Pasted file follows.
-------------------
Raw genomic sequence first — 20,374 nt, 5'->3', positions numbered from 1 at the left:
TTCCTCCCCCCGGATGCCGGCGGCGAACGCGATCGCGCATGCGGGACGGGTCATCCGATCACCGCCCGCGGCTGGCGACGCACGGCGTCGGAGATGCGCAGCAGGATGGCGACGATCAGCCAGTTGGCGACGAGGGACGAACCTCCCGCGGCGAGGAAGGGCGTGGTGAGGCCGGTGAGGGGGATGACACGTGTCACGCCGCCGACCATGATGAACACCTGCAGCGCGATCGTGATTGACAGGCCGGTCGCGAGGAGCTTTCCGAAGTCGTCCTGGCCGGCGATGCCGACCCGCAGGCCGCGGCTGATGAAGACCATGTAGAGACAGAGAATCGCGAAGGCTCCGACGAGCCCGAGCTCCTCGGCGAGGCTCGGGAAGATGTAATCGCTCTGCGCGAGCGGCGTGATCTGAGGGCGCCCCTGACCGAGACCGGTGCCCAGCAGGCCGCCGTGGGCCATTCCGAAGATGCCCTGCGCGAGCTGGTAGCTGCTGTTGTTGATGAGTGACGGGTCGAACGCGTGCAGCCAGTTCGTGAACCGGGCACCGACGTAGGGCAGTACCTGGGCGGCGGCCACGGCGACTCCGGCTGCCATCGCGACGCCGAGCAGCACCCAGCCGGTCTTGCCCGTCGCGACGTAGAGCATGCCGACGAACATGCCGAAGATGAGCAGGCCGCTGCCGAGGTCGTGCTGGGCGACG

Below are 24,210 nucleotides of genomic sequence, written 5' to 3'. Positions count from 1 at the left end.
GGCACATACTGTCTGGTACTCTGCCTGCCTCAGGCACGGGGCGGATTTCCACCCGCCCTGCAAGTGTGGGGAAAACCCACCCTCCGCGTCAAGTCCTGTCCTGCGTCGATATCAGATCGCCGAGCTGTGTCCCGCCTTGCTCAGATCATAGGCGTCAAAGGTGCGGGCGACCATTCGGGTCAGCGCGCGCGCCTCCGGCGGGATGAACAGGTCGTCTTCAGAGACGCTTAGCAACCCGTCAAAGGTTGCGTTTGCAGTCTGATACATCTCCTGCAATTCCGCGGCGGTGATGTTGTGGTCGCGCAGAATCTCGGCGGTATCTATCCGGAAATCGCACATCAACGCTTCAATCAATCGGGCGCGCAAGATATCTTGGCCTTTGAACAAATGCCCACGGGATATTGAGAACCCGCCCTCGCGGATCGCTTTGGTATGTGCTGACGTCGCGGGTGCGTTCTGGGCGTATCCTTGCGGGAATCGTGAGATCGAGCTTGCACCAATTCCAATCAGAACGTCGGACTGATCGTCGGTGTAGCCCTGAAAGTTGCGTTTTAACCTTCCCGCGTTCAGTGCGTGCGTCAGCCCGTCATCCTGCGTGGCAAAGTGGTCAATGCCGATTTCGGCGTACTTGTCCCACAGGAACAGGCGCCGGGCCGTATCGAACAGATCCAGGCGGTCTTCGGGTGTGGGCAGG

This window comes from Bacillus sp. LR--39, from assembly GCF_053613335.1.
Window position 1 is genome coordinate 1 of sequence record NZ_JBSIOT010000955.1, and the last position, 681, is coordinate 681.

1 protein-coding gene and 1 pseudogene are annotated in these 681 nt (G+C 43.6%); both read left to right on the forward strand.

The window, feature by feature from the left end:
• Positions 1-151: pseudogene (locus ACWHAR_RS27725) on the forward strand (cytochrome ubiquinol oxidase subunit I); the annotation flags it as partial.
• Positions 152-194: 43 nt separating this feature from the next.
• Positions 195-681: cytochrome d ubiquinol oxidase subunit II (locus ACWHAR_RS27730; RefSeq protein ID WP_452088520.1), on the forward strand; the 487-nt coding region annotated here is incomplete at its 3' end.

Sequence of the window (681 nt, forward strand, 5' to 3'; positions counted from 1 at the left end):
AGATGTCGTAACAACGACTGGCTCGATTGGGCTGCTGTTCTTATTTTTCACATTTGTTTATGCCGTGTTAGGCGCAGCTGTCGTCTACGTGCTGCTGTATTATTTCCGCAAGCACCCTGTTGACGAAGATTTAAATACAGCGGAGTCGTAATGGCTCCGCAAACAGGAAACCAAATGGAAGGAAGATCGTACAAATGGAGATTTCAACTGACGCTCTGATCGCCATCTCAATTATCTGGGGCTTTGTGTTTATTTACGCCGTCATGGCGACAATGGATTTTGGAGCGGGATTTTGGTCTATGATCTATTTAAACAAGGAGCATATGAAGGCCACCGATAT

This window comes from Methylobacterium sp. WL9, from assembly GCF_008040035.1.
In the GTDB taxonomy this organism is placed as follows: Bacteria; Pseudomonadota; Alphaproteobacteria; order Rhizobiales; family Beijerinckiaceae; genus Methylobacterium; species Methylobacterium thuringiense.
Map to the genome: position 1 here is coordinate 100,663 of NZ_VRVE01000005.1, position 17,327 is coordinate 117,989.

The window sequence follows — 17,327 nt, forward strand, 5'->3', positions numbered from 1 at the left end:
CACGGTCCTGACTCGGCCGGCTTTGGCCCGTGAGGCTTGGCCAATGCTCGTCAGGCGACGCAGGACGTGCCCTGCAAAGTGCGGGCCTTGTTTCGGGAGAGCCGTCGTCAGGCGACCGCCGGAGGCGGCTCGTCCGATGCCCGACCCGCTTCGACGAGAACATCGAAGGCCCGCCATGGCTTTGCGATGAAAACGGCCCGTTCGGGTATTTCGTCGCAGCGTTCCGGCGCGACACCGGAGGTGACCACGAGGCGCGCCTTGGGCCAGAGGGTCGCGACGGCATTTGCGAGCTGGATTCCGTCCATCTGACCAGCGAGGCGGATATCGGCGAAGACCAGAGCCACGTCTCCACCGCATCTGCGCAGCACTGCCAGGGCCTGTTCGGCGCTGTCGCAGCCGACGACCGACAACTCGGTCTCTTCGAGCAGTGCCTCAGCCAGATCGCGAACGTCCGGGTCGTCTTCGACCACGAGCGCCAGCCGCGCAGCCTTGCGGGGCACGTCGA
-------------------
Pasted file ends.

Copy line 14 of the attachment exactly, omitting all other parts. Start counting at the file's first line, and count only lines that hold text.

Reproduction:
This window comes from Methylobacterium sp. WL9, from assembly GCF_008040035.1.